State television aired a special broadcast Sunday in response to the rumors, insisting that Isaias is in remarkable health, and went so far as to include various images of the president out and about and meeting with citizens.

"We would like to announce that President Isaias is fit as a fiddle and is in the best of health under all criteria," Reuters reports the broadcast as saying.

Eritrea has long felt that the U.S. supports Ethiopia in the border disputes between the two Horn of Africa nations.

"The fact that the source of this fairytale is none other than ... the Central Intelligence Agency could not even deceive the naïve," Agence France Pressequoted a government statement.

The mystery surrounding Isaias' health comes after Ethiopian forces crossed into Eritrea and attacked alleged rebel bases in March --  the first such move since the 1998-2000 war.  Eritrea and Ethiopia both claim their rebel groups are receiving assistance from the other nations.

It is unknown who would assume power in the event of Isaias' death.  Opposition groups claim Isaias is preparing his son to succeed him, however U.S. diplomatic correspondence published by WikiLeaks indicate the military may try to take control, Reuters reported.

The United Nations has maintained sanctions against Eritrea for harboring Islamist militants, including Somali al-Qaeda cell al-Shabab, since 2009.

The international speculation that his son who is in the Air Force will take over is just a wishful dream to be true. The next ruler of Eritrea if any would come out from one of the operation area leading Generals including the flowing names to watch: - Gen. Sebhat Ephrem minister of Defense, his second Gen. Abraha Kassa head of intelligence and many suspect Yemane Charlie also in the list but has no army of his own but a political party with no teeth. Some even go to Brig. Gen. Abraha Kassa, Major Gen. Oumer Tewil, Abdella Jabir, The most probable among the operation areas is major general filipos w yohannes. Many undermine  Mengus8 Tkele) and Wechu both leading operation areas and having a title of  Brigadier generals  and close friend of Issaias Afwerki having military presence of their own…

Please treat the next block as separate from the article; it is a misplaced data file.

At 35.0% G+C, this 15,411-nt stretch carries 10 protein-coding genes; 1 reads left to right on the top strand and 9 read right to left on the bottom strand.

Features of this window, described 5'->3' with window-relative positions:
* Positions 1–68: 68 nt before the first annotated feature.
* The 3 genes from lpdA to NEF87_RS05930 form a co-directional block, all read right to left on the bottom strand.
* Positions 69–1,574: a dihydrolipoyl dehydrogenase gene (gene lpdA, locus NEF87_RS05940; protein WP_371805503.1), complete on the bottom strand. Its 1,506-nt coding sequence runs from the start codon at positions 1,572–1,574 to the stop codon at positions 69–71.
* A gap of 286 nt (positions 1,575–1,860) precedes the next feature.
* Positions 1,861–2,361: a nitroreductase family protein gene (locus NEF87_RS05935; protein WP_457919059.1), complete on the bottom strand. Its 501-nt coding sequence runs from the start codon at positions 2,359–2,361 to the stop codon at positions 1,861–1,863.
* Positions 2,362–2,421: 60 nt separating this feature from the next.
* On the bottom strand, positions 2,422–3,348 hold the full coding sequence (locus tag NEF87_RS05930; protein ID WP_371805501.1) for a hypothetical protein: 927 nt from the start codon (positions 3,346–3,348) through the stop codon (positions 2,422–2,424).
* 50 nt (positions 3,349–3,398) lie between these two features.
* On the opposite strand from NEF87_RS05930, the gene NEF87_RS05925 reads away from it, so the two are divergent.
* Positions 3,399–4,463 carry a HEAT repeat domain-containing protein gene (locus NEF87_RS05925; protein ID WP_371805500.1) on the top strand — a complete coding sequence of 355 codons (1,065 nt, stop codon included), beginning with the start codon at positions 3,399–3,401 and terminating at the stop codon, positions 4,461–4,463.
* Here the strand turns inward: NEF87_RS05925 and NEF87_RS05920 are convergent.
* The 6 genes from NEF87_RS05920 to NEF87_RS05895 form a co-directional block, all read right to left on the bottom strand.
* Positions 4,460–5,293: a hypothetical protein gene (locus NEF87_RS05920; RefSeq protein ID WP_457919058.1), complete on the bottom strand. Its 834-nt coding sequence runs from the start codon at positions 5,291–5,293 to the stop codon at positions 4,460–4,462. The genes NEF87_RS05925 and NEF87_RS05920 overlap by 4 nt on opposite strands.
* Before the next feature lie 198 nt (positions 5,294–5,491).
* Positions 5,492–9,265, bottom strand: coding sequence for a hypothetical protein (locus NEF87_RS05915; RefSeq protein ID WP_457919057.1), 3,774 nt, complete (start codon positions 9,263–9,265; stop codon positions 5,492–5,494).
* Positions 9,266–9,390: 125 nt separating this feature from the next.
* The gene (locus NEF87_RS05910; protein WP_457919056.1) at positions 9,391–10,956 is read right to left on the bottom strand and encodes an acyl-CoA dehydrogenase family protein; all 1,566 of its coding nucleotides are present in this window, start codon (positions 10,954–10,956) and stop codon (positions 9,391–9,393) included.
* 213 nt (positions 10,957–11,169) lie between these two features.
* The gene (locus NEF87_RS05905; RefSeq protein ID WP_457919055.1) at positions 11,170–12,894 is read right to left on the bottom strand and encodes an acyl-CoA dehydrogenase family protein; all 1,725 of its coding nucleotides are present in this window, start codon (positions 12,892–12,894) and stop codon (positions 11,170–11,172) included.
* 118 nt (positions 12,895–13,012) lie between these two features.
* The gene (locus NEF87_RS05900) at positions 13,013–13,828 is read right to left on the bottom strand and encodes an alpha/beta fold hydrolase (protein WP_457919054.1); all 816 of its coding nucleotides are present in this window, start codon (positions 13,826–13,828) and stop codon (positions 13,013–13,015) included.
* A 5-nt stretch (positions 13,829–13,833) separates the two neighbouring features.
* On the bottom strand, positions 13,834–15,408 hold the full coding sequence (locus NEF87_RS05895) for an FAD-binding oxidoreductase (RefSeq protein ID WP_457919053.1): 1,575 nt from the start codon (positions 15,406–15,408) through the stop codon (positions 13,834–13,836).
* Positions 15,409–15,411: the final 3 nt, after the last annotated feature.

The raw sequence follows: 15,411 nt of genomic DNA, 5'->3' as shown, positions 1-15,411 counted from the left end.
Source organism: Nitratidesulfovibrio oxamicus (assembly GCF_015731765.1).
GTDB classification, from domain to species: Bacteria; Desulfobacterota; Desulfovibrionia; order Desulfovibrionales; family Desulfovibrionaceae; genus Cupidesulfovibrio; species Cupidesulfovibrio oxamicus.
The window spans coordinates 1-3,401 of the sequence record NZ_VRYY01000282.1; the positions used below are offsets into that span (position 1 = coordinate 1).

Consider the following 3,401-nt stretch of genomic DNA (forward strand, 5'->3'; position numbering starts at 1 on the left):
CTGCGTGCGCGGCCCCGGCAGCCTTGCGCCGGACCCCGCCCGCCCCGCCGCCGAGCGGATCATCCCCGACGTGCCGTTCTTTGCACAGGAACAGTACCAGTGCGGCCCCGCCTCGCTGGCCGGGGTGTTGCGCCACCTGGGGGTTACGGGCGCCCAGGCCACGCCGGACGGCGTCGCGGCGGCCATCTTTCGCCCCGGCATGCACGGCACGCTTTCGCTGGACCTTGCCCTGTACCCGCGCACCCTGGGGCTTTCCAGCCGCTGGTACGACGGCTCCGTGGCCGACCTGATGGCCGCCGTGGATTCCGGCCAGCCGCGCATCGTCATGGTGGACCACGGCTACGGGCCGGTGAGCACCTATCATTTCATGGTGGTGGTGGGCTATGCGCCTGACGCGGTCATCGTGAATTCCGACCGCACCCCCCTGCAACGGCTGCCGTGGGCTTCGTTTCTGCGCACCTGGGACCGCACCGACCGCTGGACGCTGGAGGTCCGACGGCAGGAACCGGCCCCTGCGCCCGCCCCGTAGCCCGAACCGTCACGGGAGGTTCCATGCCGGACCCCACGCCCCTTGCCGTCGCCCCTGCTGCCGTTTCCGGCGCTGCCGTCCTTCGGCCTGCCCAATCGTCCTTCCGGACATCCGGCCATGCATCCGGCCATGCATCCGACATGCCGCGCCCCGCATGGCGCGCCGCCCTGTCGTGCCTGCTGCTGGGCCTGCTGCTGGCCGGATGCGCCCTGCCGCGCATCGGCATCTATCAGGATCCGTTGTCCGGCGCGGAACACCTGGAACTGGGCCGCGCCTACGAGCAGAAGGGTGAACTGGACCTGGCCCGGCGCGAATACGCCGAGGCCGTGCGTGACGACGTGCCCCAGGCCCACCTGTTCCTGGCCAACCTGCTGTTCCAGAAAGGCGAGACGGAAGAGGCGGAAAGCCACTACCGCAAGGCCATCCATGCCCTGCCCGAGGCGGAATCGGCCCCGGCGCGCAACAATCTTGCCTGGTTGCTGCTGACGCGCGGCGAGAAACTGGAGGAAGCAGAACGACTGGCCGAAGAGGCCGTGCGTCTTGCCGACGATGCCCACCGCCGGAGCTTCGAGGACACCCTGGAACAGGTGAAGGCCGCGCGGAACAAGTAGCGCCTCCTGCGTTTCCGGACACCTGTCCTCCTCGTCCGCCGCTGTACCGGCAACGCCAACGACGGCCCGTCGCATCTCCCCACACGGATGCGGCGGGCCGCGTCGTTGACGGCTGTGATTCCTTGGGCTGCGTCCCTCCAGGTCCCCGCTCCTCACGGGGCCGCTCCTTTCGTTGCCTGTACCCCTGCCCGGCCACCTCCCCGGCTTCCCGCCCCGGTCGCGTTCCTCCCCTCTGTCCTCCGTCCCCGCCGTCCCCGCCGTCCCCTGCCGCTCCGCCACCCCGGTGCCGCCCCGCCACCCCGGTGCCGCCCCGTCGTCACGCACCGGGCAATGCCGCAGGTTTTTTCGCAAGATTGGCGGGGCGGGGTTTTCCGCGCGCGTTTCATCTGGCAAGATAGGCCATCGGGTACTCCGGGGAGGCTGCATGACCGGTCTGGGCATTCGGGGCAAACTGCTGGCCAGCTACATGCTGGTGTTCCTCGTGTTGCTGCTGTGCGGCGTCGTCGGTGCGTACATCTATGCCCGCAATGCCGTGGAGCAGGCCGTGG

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Tuesday, April 24, 2012

AFP: Eritrea leader illness claim is a 'CIA fairytale'

Eritrea leader illness claim is a 'CIA fairytale'
NAIROBI — Eritrean President Issaias Afeworki is at the "peak of his health" the secretive Red Sea state said Monday, in a statement aimed to quash rumours the authoritarian leader is sick.
Blaming "demonising campaigns" by the United States spy agency for the rumours, Asmara released a rare statement commenting on the ex-rebel turned president's health.
"An intensive campaign of rumour purporting that 'President Issaias is terminally ill, his health is deteriorating,' has been spread over the last few weeks," it added.
"The fact that the source of this fairytale is none other than... the Central Intelligence Agency (CIA) could not even deceive the naive."
Opposition websites have claimed the president is suffering from a serious liver illness and has been treated in Qatar.
"Rumours notwithstanding, President Isaias is in robust health, and by all means of medical standard, is at the peak of his health," the information ministry said in a statement.

Reliable sources from Eritrea tell assenna.com that Isaias Afewerki, the unelected leader of Eritrea, is seriously ill. | Assenna.com

Reliable sources from Eritrea tell assenna.com that Isaias Afewerki, the unelected leader of Eritrea, is seriously ill.

isaias-afewerki_12
Reliable assenna.com sources from Asmara indicate that Isaias Afewerki, the unelected leader of Eritrea, is seriously ill.
According to the sources, Isaias has recently been to Qatar two times for intensive medical treatment.


Many Eritreans inside the country are aware of Isaias’ ill health; however, the government mediahas never made it public.


As it has been reported on assenna.com for acouple of times in the recent years, Isaias Afewerki has been suffering from chronic Liver Ailment and has travelled frequently to Qatar for treatment.

Sunday, April 22, 2012

US Issues Travel Warning For Burundi, Eritrea

US Issues Travel Warning For Burundi, Eritrea

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4/19/2012 6:33 AM ET
(RTTNews) - The United States has issued Travel Warnings advising its citizens of the risks of traveling to African countries of Burundi and Eritrea.
In a Travel Warning update on Wednesday, US State Department said it reiterates existing security concerns in Burundi, and that security restrictions on travel for US Embassy personnel in that country remain in place.
Because Burundi participates in peacekeeping operations in Somalia, the terrorist organization al-Shabaab, based in Somalia, has threatened to conduct terror attacks in Burundi. It may also target U.S. interests in Burundi, the State Department said.